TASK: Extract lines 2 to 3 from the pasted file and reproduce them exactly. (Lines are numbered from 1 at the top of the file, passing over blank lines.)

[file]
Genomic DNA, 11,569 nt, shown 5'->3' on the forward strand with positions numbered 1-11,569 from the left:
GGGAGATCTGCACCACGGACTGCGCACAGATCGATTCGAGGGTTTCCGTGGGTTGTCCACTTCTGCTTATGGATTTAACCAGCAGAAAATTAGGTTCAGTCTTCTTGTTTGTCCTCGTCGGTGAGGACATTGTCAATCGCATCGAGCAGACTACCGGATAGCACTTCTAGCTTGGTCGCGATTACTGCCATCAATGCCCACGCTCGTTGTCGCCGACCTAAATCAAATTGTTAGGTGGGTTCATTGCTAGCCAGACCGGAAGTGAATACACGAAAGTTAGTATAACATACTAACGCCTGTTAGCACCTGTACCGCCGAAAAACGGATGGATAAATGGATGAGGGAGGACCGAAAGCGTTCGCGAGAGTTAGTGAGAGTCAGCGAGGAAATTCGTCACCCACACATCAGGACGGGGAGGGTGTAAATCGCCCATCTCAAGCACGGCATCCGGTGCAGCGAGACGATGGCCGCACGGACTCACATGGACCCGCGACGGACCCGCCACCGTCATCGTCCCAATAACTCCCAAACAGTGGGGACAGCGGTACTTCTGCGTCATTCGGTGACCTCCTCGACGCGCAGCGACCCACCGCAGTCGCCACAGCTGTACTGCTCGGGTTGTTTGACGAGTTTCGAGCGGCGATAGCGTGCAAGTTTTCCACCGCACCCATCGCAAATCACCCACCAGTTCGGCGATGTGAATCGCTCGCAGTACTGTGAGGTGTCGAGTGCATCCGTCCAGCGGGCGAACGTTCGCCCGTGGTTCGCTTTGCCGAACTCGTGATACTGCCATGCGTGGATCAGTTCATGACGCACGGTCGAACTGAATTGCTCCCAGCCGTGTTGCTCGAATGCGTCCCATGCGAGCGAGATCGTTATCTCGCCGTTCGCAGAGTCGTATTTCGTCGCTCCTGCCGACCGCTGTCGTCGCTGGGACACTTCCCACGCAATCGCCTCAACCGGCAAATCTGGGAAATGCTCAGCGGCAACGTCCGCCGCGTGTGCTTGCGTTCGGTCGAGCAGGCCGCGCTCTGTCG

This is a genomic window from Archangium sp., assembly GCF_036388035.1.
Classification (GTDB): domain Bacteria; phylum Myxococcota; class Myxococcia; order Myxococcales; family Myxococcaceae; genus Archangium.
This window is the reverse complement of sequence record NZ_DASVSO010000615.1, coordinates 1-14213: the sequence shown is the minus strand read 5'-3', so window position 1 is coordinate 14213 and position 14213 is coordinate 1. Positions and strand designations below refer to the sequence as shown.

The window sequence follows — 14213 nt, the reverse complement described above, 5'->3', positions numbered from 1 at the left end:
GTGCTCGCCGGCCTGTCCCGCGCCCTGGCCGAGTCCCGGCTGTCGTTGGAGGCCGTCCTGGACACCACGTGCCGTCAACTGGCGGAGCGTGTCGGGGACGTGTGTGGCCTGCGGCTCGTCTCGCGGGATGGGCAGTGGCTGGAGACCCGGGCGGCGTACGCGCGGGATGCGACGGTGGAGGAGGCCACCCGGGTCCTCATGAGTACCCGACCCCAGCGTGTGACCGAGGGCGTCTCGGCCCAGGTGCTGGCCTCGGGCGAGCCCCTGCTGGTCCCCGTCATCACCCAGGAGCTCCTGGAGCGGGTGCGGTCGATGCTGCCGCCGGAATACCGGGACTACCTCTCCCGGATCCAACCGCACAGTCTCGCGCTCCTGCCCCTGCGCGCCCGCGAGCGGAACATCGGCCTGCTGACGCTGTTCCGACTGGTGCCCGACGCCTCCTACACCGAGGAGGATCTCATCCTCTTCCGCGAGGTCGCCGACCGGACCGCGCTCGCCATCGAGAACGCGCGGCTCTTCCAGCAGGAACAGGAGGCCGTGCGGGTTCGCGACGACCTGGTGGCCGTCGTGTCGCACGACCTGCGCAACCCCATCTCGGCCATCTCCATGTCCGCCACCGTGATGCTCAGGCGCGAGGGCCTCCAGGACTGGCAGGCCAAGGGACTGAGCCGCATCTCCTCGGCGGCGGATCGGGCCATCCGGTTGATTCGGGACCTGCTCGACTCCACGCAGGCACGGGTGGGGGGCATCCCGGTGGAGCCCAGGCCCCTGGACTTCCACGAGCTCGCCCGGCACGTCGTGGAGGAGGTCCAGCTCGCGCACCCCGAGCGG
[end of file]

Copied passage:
GGGAGATCTGCACCACGGACTGCGCACAGATCGATTCGAGGGTTTCCGTGGGTTGTCCACTTCTGCTTATGGATTTAACCAGCAGAAAATTAGGTTCAGTCTTCTTGTTTGTCCTCGTCGGTGAGGACATTGTCAATCGCATCGAGCAGACTACCGGATAGCACTTCTAGCTTGGTCGCGATTACTGCCATCAATGCCCACGCTCGTTGTCGCCGACCTAAATCAAATTGTTAGGTGGGTTCATTGCTAGCCAGACCGGAAGTGAATACACGAAAGTTAGTATAACATACTAACGCCTGTTAGCACCTGTACCGCCGAAAAACGGATGGATAAATGGATGAGGGAGGACCGAAAGCGTTCGCGAGAGTTAGTGAGAGTCAGCGAGGAAATTCGTCACCCACACATCAGGACGGGGAGGGTGTAAATCGCCCATCTCAAGCACGGCATCCGGTGCAGCGAGACGATGGCCGCACGGACTCACATGGACCCGCGACGGACCCGCCACCGTCATCGTCCCAATAACTCCCAAACAGTGGGGACAGCGGTACTTCTGCGTCATTCGGTGACCTCCTCGACGCGCAGCGACCCACCGCAGTCGCCACAGCTGTACTGCTCGGGTTGTTTGACGAGTTTCGAGCGGCGATAGCGTGCAAGTTTTCCACCGCACCCATCGCAAATCACCCACCAGTTCGGCGATGTGAATCGCTCGCAGTACTGTGAGGTGTCGAGTGCATCCGTCCAGCGGGCGAACGTTCGCCCGTGGTTCGCTTTGCCGAACTCGTGATACTGCCATGCGTGGATCAGTTCATGACGCACGGTCGAACTGAATTGCTCCCAGCCGTGTTGCTCGAATGCGTCCCATGCGAGCGAGATCGTTATCTCGCCGTTCGCAGAGTCGTATTTCGTCGCTCCTGCCGACCGCTGTCGTCGCTGGGACACTTCCCACGCAATCGCCTCAACCGGCAAATCTGGGAAATGCTCAGCGGCAACGTCCGCCGCGTGTGCTTGCGTTCGGTCGAGCAGGCCGCGCTCTGTCG

This is a genomic window from Archangium sp., assembly GCF_036388035.1.